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Lightstone Value Plus REIT V and American Finance Trust Investors May Have Arbitration Claims

Investors in American Finance Trust and  Lightstone Value Plus REIT V may have viable arbitration claims before the Financial Industry Regulatory Authority (FINRA) if a stockbroker or investment advisor made an unsuitable recommendation to the investor to  purchase them, or made a misleading sales presentation in recommending them.

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Publicly registered non-exchange traded REITs like American Finance Trust and Lightstone Value Plus REIT V are complex investment vehicles that carry substantial risk, including significant fees and lack of liquidity (often making redemption difficult for a shareholder seeking to exit an investment).  Many retail investors are steered into purchasing non-traded REITs upon the recommendation of their broker or financial advisor who will typically tout the investment’s income component to their clients seeking an income stream.  Unfortunately, many investors who purchase shares in non-traded REITs are not fully informed of the many complexities and risks associated with such an investment.

American Finance Trust (“AFT”) is a non-traded REIT that was formed in January 2013 and subsequently launched by American Financial Advisors, LLC.  More recently, in February 2017, AFT (with $2.1 billion in assets) and American Realty Capital-Retail Centers of America (with $1.25 billion in assets) announced shareholder approval for a merger of the two non-traded REITs.

AFT was initially priced at $25 per share when it commenced its public offering in 2013.  Currently, investors seeking to redeem their shares may do so through a limited secondary market.  For example, Central Trade and Transfer — a secondary market for private placements and certain alternative investments — has recently listed AFT shares for $15.50 per share.  Thus, AFT investors wishing to sell some or all of their position will be forced to sustain a substantial loss in order to exit their illiquid investment in AFT.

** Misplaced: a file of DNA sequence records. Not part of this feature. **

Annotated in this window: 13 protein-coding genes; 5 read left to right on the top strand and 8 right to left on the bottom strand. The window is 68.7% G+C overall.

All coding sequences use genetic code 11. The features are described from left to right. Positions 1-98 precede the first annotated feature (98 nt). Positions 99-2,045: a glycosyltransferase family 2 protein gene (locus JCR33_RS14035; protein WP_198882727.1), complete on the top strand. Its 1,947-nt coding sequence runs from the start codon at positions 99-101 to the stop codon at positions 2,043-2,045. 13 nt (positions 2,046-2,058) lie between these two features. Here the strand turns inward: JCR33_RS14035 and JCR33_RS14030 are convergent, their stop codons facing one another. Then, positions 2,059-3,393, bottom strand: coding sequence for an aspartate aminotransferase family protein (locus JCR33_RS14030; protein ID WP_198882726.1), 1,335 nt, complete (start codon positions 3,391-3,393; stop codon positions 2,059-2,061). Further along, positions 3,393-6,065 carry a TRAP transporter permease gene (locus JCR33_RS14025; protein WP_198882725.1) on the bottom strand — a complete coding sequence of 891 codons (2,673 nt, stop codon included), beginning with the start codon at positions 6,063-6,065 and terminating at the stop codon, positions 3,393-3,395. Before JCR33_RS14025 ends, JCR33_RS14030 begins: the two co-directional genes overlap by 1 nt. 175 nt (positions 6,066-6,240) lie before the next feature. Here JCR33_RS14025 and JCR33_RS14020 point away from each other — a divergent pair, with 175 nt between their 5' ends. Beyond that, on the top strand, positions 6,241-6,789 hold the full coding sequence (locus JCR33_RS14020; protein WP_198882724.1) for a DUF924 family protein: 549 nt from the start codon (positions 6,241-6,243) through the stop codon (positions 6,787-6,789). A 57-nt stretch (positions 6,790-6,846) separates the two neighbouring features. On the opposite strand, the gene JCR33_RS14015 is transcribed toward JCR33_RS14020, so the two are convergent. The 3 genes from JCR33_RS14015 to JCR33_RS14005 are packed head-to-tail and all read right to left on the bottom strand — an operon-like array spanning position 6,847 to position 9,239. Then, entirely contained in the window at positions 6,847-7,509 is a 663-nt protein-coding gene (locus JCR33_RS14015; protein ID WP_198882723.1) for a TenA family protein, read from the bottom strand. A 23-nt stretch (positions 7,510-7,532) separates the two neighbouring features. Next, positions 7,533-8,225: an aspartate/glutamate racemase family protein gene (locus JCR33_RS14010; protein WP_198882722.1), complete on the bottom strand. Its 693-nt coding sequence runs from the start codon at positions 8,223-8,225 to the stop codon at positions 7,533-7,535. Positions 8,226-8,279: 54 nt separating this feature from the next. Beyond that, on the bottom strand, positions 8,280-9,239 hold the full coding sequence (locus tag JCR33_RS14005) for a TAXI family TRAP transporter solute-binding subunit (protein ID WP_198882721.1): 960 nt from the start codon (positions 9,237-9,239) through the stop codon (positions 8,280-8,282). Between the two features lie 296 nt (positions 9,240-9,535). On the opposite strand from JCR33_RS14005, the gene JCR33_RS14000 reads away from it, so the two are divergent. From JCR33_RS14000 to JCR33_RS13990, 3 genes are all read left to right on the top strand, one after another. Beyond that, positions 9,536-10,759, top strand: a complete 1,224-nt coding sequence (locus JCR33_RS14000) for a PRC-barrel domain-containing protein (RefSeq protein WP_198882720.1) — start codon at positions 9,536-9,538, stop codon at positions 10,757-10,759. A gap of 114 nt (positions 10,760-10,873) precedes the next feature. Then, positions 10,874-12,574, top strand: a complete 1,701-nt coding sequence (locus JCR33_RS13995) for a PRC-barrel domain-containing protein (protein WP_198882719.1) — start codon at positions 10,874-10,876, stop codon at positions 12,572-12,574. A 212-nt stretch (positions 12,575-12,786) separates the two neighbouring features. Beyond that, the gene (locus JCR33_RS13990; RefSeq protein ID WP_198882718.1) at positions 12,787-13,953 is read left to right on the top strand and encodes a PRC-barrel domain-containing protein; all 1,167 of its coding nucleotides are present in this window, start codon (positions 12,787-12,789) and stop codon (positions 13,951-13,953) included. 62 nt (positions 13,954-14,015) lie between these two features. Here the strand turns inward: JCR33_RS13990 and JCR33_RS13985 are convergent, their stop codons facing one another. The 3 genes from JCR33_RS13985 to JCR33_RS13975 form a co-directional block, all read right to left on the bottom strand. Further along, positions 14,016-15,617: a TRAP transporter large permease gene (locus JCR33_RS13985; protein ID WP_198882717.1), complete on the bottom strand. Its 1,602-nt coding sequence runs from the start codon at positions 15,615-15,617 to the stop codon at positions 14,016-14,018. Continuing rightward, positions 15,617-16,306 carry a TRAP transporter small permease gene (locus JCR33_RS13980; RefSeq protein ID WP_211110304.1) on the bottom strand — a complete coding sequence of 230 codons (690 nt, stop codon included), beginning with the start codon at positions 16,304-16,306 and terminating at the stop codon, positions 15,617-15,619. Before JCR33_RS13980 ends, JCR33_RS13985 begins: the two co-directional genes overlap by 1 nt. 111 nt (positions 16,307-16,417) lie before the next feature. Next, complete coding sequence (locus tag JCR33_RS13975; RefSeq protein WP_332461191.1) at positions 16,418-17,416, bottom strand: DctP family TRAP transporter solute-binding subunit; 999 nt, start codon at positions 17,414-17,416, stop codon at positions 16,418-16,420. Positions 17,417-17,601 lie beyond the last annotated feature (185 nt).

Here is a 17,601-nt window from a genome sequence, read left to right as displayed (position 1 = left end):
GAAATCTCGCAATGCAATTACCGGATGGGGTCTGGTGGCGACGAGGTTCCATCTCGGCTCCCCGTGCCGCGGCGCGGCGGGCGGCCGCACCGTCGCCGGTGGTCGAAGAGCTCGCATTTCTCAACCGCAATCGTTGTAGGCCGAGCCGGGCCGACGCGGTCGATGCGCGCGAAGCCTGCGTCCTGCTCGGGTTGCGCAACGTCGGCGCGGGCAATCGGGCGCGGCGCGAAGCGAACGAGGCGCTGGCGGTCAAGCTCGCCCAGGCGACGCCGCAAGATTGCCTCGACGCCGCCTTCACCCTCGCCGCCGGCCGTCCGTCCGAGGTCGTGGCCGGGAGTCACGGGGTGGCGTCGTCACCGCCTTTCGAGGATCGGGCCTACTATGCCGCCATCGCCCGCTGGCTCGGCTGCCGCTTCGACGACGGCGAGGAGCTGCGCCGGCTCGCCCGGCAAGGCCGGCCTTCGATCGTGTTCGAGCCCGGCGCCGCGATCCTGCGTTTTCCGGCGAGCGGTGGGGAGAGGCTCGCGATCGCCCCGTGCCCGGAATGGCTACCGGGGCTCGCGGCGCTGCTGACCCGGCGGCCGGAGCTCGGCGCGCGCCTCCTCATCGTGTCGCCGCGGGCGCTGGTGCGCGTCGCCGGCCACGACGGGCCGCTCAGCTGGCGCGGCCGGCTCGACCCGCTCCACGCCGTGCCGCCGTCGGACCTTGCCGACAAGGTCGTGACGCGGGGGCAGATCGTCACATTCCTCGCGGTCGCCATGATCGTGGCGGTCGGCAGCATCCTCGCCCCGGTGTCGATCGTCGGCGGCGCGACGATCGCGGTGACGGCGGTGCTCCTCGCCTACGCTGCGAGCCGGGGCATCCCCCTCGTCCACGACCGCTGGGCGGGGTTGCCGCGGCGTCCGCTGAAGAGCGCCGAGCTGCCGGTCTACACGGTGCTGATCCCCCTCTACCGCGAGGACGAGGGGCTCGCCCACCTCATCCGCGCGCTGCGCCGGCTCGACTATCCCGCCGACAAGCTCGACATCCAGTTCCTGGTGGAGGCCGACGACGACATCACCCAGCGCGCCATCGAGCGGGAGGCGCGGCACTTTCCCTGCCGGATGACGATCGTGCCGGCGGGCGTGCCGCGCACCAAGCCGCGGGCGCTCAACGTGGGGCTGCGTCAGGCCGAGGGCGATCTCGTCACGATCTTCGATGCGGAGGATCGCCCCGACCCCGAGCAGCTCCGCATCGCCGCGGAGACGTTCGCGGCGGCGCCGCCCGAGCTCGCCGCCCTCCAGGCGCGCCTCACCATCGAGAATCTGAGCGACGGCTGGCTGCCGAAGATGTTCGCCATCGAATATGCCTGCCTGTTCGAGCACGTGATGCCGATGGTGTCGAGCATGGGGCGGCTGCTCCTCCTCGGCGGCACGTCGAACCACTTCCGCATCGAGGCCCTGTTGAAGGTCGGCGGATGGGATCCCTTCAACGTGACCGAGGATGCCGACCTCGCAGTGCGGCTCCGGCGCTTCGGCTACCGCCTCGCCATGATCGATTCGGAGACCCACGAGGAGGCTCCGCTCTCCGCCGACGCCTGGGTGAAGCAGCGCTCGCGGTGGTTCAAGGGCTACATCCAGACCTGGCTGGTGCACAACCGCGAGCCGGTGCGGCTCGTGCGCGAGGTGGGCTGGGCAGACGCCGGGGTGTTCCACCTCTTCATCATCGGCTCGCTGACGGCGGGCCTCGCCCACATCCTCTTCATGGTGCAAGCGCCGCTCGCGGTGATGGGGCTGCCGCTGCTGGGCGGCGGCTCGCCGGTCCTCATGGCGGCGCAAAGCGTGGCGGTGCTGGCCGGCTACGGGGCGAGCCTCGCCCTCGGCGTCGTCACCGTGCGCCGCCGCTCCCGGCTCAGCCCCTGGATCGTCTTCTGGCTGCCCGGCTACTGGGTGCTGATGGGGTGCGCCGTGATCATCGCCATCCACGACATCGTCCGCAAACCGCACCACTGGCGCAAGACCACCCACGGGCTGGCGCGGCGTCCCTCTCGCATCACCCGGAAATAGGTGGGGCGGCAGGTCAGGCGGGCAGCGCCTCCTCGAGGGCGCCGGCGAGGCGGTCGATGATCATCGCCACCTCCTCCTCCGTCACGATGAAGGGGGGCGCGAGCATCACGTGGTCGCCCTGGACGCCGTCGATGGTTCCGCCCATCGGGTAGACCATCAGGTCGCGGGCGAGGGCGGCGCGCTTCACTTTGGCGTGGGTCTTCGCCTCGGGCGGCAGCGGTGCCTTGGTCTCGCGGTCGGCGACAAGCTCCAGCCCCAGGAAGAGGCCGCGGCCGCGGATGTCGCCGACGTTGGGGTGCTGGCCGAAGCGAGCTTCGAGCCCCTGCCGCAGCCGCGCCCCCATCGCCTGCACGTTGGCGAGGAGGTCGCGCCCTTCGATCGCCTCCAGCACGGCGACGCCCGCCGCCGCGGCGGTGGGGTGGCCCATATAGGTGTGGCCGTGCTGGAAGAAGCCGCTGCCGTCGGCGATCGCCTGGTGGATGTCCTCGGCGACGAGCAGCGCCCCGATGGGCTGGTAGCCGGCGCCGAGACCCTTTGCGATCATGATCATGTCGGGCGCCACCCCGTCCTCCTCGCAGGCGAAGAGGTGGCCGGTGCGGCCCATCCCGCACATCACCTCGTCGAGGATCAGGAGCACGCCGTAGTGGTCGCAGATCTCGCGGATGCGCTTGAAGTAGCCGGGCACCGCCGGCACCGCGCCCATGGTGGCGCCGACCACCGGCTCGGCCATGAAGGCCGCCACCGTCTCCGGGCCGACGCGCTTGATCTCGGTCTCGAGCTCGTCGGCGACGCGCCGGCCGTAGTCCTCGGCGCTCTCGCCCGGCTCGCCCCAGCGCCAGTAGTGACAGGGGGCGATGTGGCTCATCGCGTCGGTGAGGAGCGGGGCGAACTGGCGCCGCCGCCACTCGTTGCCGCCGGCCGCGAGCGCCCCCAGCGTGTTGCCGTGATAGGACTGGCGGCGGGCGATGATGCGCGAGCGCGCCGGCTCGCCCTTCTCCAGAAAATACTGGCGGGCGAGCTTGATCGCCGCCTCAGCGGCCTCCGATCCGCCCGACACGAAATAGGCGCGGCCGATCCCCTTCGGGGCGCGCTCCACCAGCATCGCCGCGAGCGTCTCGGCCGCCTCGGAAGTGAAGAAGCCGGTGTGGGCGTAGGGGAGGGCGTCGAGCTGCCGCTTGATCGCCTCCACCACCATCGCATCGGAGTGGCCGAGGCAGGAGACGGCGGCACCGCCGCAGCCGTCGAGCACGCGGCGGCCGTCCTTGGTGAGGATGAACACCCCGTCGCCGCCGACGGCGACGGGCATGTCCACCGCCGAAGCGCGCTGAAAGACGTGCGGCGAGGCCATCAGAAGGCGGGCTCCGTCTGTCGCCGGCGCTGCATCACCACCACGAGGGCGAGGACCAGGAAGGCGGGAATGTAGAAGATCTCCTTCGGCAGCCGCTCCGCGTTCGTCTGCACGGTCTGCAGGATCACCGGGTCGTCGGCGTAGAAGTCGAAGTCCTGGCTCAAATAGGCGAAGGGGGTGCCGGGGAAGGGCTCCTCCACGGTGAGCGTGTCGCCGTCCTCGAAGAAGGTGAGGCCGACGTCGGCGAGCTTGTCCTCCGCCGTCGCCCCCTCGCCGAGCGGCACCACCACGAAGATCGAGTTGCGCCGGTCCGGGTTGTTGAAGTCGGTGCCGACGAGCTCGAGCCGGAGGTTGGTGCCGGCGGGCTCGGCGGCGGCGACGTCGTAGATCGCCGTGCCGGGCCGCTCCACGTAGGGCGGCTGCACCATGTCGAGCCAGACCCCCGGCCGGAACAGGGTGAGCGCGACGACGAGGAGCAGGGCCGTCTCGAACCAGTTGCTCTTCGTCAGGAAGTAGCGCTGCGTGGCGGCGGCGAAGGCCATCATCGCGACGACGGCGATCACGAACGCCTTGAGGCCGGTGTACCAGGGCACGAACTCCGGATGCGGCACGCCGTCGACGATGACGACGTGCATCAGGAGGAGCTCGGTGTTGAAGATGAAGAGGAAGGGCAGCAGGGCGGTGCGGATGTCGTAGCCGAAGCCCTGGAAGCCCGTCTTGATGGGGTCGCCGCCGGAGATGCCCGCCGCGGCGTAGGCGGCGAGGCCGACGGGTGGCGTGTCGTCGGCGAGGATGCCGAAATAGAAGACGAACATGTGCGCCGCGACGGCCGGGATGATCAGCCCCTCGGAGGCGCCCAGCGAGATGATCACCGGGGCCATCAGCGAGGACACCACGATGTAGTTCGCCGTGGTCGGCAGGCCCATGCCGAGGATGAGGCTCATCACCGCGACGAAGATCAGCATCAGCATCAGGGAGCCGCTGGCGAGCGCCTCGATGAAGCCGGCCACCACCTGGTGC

The Lightstone Value Plus REIT V (“Lightstone”) is another non-traded REIT.  In July 2017, Behringer Harvard Opportunity REIT II Inc. (“Behringer II”) rebranded and changed its name to Lightstone.  Many retail investors bought into Behringer II, which commenced its offering to investors in January 2008 and closed its offering in March 2012, after raising approx. $265 million in capital from investors.

Behringer II (now Lightstone) shares were initially sold to investors at $10 per share.  According to Central Trade and Transfer, Lightstone shares are now listed for only $5.75 per share.

With respect to both AFT and Lightstone, many retail investors may have bought into these non-traded REITs without first being fully informed of the risks associated with these complex and illiquid investments.  As members and associated persons of FINRA, brokerage firms and their financial advisors must ensure that adequate due diligence is performed on any investment that is recommended to investors.  Further, firms and their brokers must ensure that investors are informed of the risks associated with an investment, and must conduct a suitability analysis to determine if an investment meets an investor’s stated investment objectives and risk profile.

If you have invested in AFT or Lightstone, or another non-traded REIT, and you have suffered losses in connection with your investment, you may be able to recover your losses in FINRA arbitration.  To find out more about your legal rights and options, contact a securities arbitration lawyer at Law Office of Christopher J. Gray, P.C. at (866) 966-9598 or via email at newcases@investorlawyers.net for a no-cost, confidential consultation.

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